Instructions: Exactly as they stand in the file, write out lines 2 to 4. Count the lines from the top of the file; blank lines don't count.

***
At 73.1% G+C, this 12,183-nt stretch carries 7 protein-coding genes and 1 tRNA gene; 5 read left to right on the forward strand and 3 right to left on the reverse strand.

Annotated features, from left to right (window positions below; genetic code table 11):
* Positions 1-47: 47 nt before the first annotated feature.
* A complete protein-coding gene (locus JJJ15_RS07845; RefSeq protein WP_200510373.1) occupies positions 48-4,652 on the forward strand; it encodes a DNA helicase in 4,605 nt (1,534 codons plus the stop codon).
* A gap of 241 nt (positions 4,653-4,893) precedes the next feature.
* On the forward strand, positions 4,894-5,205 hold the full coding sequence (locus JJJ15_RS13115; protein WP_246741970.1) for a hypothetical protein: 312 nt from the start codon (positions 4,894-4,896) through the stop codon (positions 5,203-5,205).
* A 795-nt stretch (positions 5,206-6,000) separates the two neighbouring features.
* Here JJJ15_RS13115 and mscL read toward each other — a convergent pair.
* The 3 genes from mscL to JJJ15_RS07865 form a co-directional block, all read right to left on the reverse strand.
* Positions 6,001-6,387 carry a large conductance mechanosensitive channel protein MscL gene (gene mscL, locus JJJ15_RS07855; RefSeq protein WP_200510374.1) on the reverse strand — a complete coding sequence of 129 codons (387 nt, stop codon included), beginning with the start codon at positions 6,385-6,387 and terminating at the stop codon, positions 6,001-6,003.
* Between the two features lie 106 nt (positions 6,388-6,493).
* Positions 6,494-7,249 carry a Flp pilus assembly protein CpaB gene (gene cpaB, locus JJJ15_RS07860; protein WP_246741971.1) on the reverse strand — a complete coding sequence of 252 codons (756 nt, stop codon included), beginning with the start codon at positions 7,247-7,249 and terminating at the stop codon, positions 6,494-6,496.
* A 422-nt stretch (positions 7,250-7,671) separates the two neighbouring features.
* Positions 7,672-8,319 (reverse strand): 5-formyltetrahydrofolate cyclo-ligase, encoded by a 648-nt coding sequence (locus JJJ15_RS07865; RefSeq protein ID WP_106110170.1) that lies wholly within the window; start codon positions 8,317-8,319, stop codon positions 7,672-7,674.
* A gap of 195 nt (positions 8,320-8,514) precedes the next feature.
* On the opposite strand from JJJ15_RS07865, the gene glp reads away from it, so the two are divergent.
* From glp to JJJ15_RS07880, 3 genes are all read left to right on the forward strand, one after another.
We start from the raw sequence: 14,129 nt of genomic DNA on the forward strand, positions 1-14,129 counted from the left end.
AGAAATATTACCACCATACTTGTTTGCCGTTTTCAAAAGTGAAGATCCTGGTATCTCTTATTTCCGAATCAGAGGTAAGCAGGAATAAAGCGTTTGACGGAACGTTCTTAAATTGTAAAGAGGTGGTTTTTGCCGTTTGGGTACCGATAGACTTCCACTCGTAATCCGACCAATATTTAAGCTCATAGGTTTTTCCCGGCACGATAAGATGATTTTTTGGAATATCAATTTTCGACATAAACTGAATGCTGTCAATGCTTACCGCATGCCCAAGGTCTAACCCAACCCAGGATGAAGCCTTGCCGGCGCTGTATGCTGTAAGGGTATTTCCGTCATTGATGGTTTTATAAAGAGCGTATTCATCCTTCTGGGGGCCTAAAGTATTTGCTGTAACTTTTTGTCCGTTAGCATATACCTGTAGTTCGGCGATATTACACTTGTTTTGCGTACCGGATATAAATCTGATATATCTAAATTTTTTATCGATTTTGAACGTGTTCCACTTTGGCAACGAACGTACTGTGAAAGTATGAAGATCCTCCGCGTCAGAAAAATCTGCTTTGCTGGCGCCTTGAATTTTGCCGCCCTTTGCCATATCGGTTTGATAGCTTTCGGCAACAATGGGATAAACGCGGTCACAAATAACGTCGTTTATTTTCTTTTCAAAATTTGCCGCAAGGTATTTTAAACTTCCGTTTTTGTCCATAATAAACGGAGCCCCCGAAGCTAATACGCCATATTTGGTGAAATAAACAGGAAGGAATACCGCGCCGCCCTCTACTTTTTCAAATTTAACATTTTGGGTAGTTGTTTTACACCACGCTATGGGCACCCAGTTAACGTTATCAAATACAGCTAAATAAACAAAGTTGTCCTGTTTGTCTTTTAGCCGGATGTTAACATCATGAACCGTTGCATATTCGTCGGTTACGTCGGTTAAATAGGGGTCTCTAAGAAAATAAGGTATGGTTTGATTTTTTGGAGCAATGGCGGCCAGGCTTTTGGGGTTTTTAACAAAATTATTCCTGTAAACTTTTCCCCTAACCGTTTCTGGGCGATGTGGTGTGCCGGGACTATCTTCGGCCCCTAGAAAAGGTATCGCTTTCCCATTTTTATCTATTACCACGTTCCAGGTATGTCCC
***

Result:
Annotated features, from left to right (window positions below; genetic code table 11):
* Positions 1-47: 47 nt before the first annotated feature.
* A complete protein-coding gene (locus JJJ15_RS07845; RefSeq protein WP_200510373.1) occupies positions 48-4,652 on the forward strand; it encodes a DNA helicase in 4,605 nt (1,534 codons plus the stop codon).